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Re: Politics and other ailments of the real world Schrödinger's Immigrant:  Simultaneously steals jobs and gets unemployment benefits.
June 10, 2018, 11:05:09 AM
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Re: Plots without twists and payoffs other than surprise I've been trying to write down the important plot points of several stories with very simple plots that still worked to be interesting, and I think generally speaking there is some kind of pattern that shows up repeatedly.

Often, at the surface, simple stories are simply go from place A to B to C to D. When the characters reach place B, they get the information that points them to place C, where they get information that leads them to place D. This is rather boring but becomes more interesting when they simultaneously also get more information and better understanding of what is really going on and what they are dealing with. One of them can be a twist, but it doesn't need to be. And the new information does not even have to be an amazing surprise. Just learning new stuff can already be sufficiently interesting, even if it isn't anything that goes against previous expectations.

When you read Lovecraft today, none of the reveals are ever surprising in any way because they all have been copied a thousand times. You know what kind of story you are reading and you have a pretty good idea what the reveals will be. But they can still be very entertaining to read.

I think that it might actually be possible to write stories and perhaps full novels that consist basically of revealing setting and revealing character this way. Of all the Clark Ashton Smith stories I have read, I can't remember a single one that really had much resembling a plot. A character walks along a path and sees curious things that are part of the strange setting. Not necessarily amazing stories, but they do have some entertainment value.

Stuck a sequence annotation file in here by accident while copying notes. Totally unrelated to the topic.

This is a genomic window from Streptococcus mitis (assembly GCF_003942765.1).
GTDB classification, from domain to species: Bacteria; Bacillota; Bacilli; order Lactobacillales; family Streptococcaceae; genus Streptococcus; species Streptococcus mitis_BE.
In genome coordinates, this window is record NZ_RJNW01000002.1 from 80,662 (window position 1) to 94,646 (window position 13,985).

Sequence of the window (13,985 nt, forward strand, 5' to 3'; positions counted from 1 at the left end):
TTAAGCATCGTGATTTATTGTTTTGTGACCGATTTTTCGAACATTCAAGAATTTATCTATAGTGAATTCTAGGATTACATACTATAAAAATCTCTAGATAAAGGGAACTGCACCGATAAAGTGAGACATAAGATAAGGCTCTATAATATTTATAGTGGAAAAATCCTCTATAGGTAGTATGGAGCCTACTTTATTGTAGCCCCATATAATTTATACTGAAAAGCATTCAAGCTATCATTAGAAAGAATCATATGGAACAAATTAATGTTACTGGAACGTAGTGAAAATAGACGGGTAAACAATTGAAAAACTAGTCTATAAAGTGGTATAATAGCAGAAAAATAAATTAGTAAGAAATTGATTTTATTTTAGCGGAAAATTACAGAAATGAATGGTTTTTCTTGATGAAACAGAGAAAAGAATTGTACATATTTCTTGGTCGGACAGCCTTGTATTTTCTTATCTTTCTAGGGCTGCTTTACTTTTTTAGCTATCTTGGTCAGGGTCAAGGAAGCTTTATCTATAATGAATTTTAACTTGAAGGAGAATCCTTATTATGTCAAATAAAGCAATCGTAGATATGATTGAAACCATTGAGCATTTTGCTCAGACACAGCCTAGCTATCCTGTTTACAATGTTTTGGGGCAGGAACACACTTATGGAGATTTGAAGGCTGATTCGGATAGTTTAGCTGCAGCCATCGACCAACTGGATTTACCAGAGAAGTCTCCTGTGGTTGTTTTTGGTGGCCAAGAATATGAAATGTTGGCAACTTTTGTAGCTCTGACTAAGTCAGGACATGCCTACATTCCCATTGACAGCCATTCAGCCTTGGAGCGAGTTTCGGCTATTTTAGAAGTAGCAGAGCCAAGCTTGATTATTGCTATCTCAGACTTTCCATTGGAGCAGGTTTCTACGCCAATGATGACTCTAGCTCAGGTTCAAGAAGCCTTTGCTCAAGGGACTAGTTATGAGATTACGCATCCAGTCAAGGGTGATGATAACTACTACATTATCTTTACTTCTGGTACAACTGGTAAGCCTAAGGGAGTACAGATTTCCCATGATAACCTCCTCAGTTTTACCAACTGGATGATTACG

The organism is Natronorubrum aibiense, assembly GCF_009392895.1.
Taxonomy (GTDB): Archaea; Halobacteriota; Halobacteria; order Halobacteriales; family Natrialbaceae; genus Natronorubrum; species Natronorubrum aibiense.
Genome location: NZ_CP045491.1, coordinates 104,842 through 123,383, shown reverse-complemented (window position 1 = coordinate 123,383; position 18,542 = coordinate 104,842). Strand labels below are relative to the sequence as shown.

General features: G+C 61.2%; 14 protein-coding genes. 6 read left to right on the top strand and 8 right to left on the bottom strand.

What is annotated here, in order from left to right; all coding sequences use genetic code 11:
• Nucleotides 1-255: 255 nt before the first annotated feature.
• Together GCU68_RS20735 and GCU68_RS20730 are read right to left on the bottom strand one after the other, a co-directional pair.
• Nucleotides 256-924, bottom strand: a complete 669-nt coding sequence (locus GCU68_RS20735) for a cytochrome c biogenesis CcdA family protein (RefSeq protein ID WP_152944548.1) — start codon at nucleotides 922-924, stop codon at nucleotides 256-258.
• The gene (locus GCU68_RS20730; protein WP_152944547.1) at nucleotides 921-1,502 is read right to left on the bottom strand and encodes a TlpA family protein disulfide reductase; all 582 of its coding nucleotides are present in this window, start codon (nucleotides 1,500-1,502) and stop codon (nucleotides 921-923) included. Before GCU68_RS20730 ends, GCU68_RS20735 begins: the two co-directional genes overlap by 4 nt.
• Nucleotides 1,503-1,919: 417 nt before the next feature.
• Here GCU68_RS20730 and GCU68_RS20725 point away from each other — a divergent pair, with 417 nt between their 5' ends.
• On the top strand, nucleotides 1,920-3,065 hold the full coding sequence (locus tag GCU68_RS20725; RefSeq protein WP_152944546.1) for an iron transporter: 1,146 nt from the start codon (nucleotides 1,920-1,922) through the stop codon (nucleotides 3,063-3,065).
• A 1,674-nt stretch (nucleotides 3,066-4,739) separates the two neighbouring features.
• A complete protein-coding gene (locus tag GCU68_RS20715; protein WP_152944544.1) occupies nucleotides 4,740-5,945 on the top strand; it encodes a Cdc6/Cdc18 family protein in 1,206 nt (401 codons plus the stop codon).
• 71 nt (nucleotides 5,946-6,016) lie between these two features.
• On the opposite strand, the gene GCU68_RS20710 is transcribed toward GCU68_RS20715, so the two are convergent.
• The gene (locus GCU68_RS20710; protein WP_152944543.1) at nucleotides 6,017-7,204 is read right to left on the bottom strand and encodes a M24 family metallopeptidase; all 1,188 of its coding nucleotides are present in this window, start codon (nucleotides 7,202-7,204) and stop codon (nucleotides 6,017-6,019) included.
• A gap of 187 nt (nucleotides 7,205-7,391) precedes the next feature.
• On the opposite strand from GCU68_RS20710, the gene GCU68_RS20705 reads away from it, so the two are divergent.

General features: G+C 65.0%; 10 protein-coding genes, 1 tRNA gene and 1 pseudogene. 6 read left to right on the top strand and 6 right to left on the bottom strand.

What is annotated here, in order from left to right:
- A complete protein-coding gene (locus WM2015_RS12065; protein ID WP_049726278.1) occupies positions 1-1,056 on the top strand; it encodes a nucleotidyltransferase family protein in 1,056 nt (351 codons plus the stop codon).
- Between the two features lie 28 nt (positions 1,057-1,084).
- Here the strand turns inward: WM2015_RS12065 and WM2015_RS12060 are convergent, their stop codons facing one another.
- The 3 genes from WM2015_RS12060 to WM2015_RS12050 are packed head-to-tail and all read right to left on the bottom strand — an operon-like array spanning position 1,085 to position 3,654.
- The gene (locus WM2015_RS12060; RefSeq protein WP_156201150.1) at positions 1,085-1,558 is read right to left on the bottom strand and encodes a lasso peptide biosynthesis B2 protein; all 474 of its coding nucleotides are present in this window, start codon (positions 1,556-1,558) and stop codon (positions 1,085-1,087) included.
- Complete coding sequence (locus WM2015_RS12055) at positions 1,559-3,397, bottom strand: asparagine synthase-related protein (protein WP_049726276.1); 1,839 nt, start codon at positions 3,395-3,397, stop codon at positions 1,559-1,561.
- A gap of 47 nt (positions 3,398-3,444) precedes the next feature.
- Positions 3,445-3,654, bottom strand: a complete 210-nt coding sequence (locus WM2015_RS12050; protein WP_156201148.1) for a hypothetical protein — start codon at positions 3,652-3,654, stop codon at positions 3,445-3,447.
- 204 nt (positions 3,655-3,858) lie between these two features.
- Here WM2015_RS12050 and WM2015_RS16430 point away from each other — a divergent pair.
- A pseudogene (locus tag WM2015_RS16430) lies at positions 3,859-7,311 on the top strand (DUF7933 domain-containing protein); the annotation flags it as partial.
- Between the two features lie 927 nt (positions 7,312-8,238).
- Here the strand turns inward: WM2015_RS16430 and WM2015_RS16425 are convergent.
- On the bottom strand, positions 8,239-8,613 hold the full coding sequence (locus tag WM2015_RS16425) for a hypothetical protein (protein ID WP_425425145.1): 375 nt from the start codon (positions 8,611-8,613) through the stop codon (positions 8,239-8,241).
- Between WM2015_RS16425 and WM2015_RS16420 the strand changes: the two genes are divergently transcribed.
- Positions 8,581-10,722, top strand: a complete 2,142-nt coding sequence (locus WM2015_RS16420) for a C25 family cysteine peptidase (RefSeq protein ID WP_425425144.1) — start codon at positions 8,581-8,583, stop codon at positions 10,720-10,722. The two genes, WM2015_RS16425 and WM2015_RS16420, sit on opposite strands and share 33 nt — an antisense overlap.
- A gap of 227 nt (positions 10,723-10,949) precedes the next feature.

If the world is interesting enough, then a story might get away with very little in the way of conflict. Man against Nature could almost always be used as the external conflict and the internal conflict wouldn't need to have a great amount of depth or an elaborate resolution.
However, the biggest challenge I see is how to properly end such a story. Smith almost always ends with the protagonist suddenly getting eaten by a suddenly appearing monster. Lovecraft always tries to go for the big reveal at the end, but at least now it's never actually amazing. Or surprising.

June 10, 2018, 05:18:33 PM
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Re: Politics and other ailments of the real world I remember a headline from Trumps first visit to Berlin:

Leader of the Free World meets Donald Trump

June 10, 2018, 07:55:48 PM
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Re: What is it with brothels and the fantasy genre?
It has its roots in reality. They don't call that world's oldest profession for no reason.
That, and farming. And they both use hoes.  ;D

June 20, 2018, 08:27:44 PM
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Re: Most satisfying character arcs you’ve read? The best character arc I didn'r read, but it was Zuko in Avatar. That's one really damn great character that changes so dramatically while simultaneously staying consistent from start to finish. He's so well conflicted that he can jump around between extremes and still remain true to character while doing it.

Imagine that emo guy from the new Star Wars, but done really, really well.  :P

June 22, 2018, 08:41:43 PM